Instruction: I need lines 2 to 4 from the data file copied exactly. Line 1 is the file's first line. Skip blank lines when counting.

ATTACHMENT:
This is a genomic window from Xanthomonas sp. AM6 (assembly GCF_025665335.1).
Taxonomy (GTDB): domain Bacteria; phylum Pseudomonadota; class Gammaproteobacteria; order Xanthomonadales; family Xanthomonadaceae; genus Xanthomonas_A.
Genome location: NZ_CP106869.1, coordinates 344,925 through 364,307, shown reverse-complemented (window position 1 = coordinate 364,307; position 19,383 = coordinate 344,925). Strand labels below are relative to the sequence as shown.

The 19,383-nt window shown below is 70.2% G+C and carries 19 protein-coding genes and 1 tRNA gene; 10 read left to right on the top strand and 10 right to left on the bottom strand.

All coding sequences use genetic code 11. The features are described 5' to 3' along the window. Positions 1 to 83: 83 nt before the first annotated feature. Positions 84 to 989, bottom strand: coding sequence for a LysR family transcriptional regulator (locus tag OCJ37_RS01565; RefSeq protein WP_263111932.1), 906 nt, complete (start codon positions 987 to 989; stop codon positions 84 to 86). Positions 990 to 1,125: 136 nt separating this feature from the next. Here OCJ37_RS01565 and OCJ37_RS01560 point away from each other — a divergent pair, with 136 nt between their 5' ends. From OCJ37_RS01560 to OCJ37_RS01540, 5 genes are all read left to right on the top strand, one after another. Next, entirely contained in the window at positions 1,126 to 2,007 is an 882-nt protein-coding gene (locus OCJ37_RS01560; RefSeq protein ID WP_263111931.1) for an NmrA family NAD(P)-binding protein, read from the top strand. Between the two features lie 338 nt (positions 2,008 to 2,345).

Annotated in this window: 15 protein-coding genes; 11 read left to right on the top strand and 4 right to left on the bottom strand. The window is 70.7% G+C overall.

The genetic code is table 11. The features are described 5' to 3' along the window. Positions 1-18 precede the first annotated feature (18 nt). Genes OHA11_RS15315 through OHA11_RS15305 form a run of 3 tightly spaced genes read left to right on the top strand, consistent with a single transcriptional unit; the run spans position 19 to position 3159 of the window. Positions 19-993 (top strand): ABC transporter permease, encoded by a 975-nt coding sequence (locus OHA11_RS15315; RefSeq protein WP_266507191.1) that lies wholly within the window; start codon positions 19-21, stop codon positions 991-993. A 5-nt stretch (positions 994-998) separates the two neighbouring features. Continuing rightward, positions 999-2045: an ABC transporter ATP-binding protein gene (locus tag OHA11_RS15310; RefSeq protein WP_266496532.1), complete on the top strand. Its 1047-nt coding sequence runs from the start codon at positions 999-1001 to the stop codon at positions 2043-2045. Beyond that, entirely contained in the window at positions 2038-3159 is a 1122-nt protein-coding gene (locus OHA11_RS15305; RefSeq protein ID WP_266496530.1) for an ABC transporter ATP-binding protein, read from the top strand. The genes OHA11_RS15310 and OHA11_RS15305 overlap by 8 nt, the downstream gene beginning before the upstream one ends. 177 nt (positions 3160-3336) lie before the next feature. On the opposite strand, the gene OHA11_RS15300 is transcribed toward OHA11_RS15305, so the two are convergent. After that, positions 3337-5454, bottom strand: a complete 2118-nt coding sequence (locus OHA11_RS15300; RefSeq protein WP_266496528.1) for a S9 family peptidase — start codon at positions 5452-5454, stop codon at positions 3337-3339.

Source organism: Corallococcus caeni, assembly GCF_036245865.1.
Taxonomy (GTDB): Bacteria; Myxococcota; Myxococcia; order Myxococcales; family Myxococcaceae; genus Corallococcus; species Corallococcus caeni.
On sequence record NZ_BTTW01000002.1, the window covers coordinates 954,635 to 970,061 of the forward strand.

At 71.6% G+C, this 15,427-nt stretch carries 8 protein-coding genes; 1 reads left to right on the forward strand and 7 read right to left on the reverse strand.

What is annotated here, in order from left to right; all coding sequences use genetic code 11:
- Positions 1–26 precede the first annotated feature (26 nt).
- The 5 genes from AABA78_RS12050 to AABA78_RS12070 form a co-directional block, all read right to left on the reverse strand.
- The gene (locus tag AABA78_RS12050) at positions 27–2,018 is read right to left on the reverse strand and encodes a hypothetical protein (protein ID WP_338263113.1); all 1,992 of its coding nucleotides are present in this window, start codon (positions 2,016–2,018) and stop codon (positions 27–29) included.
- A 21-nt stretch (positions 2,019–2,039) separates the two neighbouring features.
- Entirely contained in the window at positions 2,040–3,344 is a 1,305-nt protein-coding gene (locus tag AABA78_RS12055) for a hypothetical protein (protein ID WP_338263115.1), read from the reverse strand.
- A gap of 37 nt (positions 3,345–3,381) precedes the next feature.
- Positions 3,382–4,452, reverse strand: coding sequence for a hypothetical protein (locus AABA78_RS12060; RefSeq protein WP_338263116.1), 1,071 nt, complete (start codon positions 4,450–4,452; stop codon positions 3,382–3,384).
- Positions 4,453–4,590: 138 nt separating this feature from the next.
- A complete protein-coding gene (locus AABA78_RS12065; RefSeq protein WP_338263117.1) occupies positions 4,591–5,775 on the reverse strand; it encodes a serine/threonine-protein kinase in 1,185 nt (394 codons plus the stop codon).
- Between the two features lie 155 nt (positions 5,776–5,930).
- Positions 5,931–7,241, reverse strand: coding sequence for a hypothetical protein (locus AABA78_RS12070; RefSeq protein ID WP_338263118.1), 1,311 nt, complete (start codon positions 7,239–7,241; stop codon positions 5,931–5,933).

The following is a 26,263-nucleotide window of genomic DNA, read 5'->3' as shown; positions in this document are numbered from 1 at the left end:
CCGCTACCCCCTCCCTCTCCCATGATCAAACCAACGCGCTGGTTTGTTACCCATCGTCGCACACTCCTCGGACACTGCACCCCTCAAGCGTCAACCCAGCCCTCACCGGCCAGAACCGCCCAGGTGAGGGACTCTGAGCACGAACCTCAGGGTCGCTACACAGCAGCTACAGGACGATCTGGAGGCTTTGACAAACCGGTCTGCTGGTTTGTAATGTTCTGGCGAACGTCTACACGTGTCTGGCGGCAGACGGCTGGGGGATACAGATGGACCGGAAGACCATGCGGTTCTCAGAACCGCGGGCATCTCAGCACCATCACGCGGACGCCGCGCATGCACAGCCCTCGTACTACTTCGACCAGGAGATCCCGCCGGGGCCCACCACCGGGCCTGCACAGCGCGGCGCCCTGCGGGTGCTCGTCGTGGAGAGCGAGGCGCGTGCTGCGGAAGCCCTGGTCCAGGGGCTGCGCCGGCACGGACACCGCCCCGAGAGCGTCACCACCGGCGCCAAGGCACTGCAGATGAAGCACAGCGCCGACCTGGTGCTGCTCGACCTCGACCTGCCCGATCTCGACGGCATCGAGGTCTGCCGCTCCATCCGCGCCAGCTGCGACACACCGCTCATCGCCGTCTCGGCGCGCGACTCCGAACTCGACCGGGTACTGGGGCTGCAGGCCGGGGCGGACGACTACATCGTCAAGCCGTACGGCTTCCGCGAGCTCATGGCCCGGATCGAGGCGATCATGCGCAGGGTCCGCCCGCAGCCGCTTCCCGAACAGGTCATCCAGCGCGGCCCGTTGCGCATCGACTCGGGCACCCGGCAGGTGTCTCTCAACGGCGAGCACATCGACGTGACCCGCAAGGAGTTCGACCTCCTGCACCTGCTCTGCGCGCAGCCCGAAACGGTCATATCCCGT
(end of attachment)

Taxonomy (GTDB): domain Bacteria; phylum Pseudomonadota; class Gammaproteobacteria; order Xanthomonadales; family Xanthomonadaceae; genus Xanthomonas_A.
Genome location: NZ_CP106869.1, coordinates 344,925 through 364,307, shown reverse-complemented (window position 1 = coordinate 364,307; position 19,383 = coordinate 344,925). Strand labels below are relative to the sequence as shown.

The 19,383-nt window shown below is 70.2% G+C and carries 19 protein-coding genes and 1 tRNA gene; 10 read left to right on the top strand and 10 right to left on the bottom strand.